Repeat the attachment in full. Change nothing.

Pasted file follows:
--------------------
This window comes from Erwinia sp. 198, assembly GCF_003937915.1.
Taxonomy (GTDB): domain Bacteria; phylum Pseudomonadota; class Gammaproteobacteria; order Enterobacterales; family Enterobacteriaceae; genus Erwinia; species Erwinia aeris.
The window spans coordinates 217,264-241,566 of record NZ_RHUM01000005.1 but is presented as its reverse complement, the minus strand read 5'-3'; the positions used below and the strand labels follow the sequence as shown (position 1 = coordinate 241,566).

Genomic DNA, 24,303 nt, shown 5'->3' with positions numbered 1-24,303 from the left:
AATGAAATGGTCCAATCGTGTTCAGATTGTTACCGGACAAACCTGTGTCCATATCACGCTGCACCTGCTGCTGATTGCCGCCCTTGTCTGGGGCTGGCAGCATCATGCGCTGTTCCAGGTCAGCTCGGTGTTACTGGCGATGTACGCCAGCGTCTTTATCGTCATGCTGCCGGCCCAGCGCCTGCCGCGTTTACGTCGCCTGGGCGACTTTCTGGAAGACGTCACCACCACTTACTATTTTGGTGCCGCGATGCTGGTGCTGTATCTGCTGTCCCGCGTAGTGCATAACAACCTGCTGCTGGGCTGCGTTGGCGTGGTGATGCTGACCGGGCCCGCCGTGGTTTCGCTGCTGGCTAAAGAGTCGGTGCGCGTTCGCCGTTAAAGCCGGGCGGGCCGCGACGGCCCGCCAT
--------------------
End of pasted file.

This window comes from Erwinia sp. 198, assembly GCF_003937915.1.
Taxonomy (GTDB): domain Bacteria; phylum Pseudomonadota; class Gammaproteobacteria; order Enterobacterales; family Enterobacteriaceae; genus Erwinia; species Erwinia aeris.
The window spans coordinates 217,264-241,566 of record NZ_RHUM01000005.1 but is presented as its reverse complement, the minus strand read 5'-3'; the positions used below and the strand labels follow the sequence as shown (position 1 = coordinate 241,566).

Genomic DNA, 24,303 nt, shown 5'->3' with positions numbered 1-24,303 from the left:
AATGAAATGGTCCAATCGTGTTCAGATTGTTACCGGACAAACCTGTGTCCATATCACGCTGCACCTGCTGCTGATTGCCGCCCTTGTCTGGGGCTGGCAGCATCATGCGCTGTTCCAGGTCAGCTCGGTGTTACTGGCGATGTACGCCAGCGTCTTTATCGTCATGCTGCCGGCCCAGCGCCTGCCGCGTTTACGTCGCCTGGGCGACTTTCTGGAAGACGTCACCACCACTTACTATTTTGGTGCCGCGATGCTGGTGCTGTATCTGCTGTCCCGCGTAGTGCATAACAACCTGCTGCTGGGCTGCGTTGGCGTGGTGATGCTGACCGGGCCCGCCGTGGTTTCGCTGCTGGCTAAAGAGTCGGTGCGCGTTCGCCGTTAAAGCCGGGCGGGCCGCGACGGCCCGCCAT